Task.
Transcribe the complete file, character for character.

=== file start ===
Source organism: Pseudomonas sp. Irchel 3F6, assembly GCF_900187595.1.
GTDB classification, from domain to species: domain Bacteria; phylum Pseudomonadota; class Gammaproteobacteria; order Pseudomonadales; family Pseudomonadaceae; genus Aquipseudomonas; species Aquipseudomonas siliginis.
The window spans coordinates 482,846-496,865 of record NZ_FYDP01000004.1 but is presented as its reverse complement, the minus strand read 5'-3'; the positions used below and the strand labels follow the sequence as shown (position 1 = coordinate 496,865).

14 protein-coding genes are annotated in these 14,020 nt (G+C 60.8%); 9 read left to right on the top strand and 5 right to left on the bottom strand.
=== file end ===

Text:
Source organism: Pseudomonas sp. Irchel 3F6, assembly GCF_900187595.1.
GTDB classification, from domain to species: domain Bacteria; phylum Pseudomonadota; class Gammaproteobacteria; order Pseudomonadales; family Pseudomonadaceae; genus Aquipseudomonas; species Aquipseudomonas siliginis.
The window spans coordinates 482,846-496,865 of record NZ_FYDP01000004.1 but is presented as its reverse complement, the minus strand read 5'-3'; the positions used below and the strand labels follow the sequence as shown (position 1 = coordinate 496,865).

14 protein-coding genes are annotated in these 14,020 nt (G+C 60.8%); 9 read left to right on the top strand and 5 right to left on the bottom strand.